Scroll To Top

Wake Up: Jena 6
Is About All of Us

Wake Up: Jena 6
Is About All of Us


Shame on LGBT people who don't recognize the significance of what happened in Louisiana.

I am proud to state that the National Black Justice Coalition was the first nationwide LGBT organization to speak up in support of the Jena 6. Nearly two months later, the Human Rights Campaign joined NBJC in the fight to right the wrongs of the unfair judicial treatment of six black teenagers. I thank them for their support.

In addition, NBJC along with DC Black Gay Pride, HRC, and several other organizations came together to rally in support of the Jena 6 on September 20. But unfortunately, the Jena 6 experience has been both shocking and hurtful from not only a racial perspective but an LGBT point of view as well. There is a noticeable lack of support from mainstream LGBT organizations and people on this issue. LGBT media didn't even cover Jena 6 until a couple weeks ago, although NBJC pledged its public support earlier this summer.

The facts that there was not an overwhelming onslaught of national, state, and local LGBT organizations joining NBJC and HRC in Washington, D.C., and Louisiana, and that the normally confrontational gay bloggers buried this story, or didn't report it at all, are problematic and point to a much bigger issue. In the fight for civil justice, there is still a deep reluctance to approach issues dealing with the intersections of race, ethnicity, and sexual orientation.

This is clearly evident in white gay blogger Chris Crain's attack on HRC and its associate director of diversity Donna Payne, a black lesbian, for "inventing a hate crime" in Jena 6.

Jena 6 is important to LGBT people, because as long as one group of people is being held captive by injustice, we all are. In fact, there is no separation of oppression, only a connection of oppression. Many black LGBT people know all too well the effects of institutionalized racism. The Jena 6 incident would have been a perfect opportunity for non-black LGBT people to join in support and unity for righting injustices.

Sadly, this did not happen. Mainstream LGBT organizations are too timid, hesitant, and in some cases unwilling to address issues of race, ethnicity, and culture. It appears that LGBT people in general would rather stick to their own issues than spread their wings of support to other civil rights causes.

This is the very reason LGBT people will continue to stumble their way down the aisle toward marriage equality, ENDA, hate-crimes protections, and other LGBT-specific issues of the day.

The new way forward for the LGBT mainstream is not isolation but collaboration. Following are five goals mainstream queers, gay media, and national, state, and local LGBT organizations must come to realize and embrace before they can begin to move forward in their fight for equality:

1. LGBT people must recognize that the progressive movement is not just the LGBT movement under a different name. There are many other groups of people who are still underrepresented and oppressed today. LGBT organizations must recognize they are not the only groups still fighting to secure their rights through increased visibility and public awareness.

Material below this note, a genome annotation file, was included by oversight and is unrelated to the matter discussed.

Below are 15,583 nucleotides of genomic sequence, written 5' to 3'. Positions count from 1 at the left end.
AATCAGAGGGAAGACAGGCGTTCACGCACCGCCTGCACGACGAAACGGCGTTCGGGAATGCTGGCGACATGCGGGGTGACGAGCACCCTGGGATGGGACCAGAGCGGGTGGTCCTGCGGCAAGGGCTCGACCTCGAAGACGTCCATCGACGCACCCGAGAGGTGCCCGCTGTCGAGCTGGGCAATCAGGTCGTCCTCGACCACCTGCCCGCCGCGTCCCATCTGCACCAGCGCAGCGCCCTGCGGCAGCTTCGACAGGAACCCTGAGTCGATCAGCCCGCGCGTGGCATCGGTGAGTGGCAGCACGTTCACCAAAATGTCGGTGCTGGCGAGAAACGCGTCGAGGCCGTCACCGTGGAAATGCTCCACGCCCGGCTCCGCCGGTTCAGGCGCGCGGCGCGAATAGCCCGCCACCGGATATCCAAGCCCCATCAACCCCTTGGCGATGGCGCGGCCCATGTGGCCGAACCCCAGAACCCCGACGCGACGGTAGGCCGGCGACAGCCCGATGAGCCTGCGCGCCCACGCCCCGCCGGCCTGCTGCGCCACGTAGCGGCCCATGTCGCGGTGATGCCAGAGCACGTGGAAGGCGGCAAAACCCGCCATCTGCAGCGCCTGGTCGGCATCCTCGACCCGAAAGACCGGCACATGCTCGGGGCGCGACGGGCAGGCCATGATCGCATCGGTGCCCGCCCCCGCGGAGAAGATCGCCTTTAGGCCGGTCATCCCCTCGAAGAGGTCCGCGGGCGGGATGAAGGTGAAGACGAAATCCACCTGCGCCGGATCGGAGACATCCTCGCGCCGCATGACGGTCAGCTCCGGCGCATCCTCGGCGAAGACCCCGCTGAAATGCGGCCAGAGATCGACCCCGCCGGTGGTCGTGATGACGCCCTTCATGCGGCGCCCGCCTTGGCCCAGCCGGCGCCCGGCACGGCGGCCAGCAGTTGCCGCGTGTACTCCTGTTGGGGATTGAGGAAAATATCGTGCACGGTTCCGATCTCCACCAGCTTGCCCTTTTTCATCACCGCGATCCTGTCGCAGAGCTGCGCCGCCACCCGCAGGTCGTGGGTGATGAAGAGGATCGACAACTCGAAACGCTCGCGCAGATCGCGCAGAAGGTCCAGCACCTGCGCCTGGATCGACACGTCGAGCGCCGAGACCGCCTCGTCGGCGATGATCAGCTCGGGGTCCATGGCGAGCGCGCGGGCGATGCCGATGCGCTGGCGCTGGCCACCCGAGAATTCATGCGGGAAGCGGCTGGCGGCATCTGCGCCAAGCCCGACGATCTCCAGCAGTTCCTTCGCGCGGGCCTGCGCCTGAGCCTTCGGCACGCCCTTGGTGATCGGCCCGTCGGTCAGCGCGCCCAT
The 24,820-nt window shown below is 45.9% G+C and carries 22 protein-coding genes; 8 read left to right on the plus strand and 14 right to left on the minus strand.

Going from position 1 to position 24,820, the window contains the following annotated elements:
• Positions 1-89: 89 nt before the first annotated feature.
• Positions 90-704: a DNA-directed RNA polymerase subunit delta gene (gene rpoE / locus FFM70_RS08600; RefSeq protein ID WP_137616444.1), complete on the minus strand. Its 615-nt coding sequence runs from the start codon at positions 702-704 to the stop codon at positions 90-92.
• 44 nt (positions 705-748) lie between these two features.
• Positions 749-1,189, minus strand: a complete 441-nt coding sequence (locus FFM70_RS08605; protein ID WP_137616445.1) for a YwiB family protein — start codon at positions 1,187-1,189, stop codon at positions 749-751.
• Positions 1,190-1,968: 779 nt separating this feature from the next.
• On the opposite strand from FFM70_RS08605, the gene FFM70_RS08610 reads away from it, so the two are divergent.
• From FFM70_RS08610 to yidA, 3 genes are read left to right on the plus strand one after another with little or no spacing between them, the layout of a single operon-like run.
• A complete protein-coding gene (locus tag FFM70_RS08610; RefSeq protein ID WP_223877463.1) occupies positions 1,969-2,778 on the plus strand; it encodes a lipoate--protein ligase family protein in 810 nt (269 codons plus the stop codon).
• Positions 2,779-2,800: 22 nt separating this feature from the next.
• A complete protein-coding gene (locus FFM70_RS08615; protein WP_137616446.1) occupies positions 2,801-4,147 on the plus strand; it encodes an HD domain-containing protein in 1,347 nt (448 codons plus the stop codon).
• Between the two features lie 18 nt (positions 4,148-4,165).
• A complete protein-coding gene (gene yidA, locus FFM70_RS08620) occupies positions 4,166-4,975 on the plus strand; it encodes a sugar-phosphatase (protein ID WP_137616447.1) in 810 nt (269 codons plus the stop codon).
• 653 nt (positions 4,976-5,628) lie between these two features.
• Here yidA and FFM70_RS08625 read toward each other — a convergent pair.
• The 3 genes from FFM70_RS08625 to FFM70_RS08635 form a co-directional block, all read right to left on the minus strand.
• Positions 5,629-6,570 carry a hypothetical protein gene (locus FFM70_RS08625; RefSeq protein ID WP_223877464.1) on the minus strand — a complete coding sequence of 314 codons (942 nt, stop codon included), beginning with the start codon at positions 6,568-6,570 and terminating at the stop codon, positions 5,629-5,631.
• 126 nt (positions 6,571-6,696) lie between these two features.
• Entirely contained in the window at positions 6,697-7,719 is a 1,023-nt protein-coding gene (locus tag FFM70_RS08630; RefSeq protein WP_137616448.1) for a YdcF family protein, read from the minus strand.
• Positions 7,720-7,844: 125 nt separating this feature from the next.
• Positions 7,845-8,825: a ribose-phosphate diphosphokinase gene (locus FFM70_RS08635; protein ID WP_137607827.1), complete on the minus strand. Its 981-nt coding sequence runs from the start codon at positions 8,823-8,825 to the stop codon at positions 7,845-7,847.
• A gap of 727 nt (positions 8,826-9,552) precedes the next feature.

2. LGBT people must recognize and admit that racism is still an energetic demon that possesses most of America. Dismissing this fact will cost LGBT issues the votes of people of color at the polls and in state legislatures. If people of color are to support LGBT rights, LGBT people must get involved in issues that are important to people of color -- i.e., Jena 6, immigration, etc.

3. LGBT people must recognize that social movements do not happen overnight. After 200 years of slavery and 100 years of apartheid, African-Americans were just beginning to shove off the last chains of oppression during the 1960s. Just 38 years after Stonewall, why do LGBT people think they should be anywhere but where they are today -- still struggling for equal rights?

4. LGBT people must drop their coat of arrogance and try on rags of humility for a change. Buoyed by white privilege, many past, current, and future LGBT leaders continue to look, act, and sound the same; they are mostly white men who expect more because of the race entitlement that this country provides them.

One thing people of color have learned in their civil rights struggle is humility. Black, brown, and yellow people have never had institutionalized privilege in this country. As a result, we've learned humility, patience, and a deeper spiritual connection and understanding of mankind. Given my experience working with LGBT organizations for nearly 25 years, humility is not a prized asset among my LGBT peers.

5. LGBT people must find and create their own distinct voice, not steal it from others. Although many parallels can be made between the struggle for LGBT rights and the civil rights struggle of the 1960s, they are still not identical and should not be represented as such. This means that LGBT people must rely not so much on the imagery and legacy of Dr. Martin Luther King as on his principles when spreading their own legacy of diversity, tolerance, and understanding.

With any challenge, there is a light at the end of the tunnel. There is still time for mainstream LGBT people and organizations to understand that diversity means a vibrant spectrum of people and issues, not just gay issues. There is still time for LGBT leaders to support the plight of the Jena 6 and to condemn the unjust actions in this situation. And there is still time to build a bond of unity between LGBT and POC communities. I personally look forward to that day.

Advocate Channel - The Pride StoreOut / Advocate Magazine - Fellow Travelers & Jamie Lee Curtis

From our Sponsors

Most Popular

Latest Stories Editors